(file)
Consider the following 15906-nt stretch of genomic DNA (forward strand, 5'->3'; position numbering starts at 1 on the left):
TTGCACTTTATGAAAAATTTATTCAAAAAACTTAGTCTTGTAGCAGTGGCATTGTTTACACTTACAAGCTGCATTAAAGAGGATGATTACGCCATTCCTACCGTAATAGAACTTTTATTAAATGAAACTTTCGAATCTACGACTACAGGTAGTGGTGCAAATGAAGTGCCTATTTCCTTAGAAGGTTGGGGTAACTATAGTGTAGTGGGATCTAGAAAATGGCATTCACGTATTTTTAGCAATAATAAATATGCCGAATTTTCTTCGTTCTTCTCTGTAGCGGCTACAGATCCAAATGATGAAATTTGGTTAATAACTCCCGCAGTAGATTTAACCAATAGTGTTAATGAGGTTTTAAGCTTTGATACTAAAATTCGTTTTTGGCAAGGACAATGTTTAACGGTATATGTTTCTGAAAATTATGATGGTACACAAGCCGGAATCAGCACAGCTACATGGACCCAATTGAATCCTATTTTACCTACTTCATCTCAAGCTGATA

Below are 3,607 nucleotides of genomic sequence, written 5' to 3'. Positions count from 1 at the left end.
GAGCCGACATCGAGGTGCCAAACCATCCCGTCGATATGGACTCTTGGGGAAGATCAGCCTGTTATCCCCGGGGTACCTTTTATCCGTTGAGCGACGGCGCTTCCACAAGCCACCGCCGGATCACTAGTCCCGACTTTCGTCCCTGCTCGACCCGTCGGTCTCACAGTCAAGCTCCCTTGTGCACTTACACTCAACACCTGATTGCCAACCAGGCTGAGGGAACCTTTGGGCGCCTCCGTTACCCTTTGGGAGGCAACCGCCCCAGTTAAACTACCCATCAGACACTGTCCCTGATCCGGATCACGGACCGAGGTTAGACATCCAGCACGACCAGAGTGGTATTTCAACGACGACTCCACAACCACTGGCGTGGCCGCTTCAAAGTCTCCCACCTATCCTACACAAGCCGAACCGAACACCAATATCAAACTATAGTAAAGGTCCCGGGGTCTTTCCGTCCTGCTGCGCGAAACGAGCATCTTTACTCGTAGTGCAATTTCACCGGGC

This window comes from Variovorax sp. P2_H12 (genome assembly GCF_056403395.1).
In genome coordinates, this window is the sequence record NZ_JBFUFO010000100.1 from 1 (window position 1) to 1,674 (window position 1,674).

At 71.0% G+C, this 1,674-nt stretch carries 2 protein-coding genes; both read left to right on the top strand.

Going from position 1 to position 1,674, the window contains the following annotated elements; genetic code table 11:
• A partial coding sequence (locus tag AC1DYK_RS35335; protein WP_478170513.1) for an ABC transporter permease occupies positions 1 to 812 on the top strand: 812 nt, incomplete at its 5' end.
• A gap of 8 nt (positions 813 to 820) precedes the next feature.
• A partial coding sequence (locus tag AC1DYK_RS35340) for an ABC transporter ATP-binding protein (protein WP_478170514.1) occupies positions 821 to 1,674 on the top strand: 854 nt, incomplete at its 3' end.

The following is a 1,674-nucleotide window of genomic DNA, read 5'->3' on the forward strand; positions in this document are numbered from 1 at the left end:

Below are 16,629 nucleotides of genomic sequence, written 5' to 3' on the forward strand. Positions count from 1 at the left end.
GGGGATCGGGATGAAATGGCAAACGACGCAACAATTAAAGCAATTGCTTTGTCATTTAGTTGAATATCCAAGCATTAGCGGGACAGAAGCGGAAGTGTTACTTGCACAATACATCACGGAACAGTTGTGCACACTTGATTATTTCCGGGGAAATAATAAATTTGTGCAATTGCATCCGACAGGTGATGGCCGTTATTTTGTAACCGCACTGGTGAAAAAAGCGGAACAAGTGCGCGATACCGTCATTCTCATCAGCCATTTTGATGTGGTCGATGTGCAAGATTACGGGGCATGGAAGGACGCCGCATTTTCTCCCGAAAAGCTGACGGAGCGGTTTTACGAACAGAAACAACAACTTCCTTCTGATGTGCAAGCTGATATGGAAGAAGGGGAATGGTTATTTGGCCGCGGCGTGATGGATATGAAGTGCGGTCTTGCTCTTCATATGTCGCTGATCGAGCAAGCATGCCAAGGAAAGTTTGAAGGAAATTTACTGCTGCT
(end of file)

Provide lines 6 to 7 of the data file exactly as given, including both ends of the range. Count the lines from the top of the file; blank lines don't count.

In genome coordinates, this window is the sequence record NZ_JBFUFO010000100.1 from 1 (window position 1) to 1,674 (window position 1,674).

At 71.0% G+C, this 1,674-nt stretch carries 2 protein-coding genes; both read left to right on the top strand.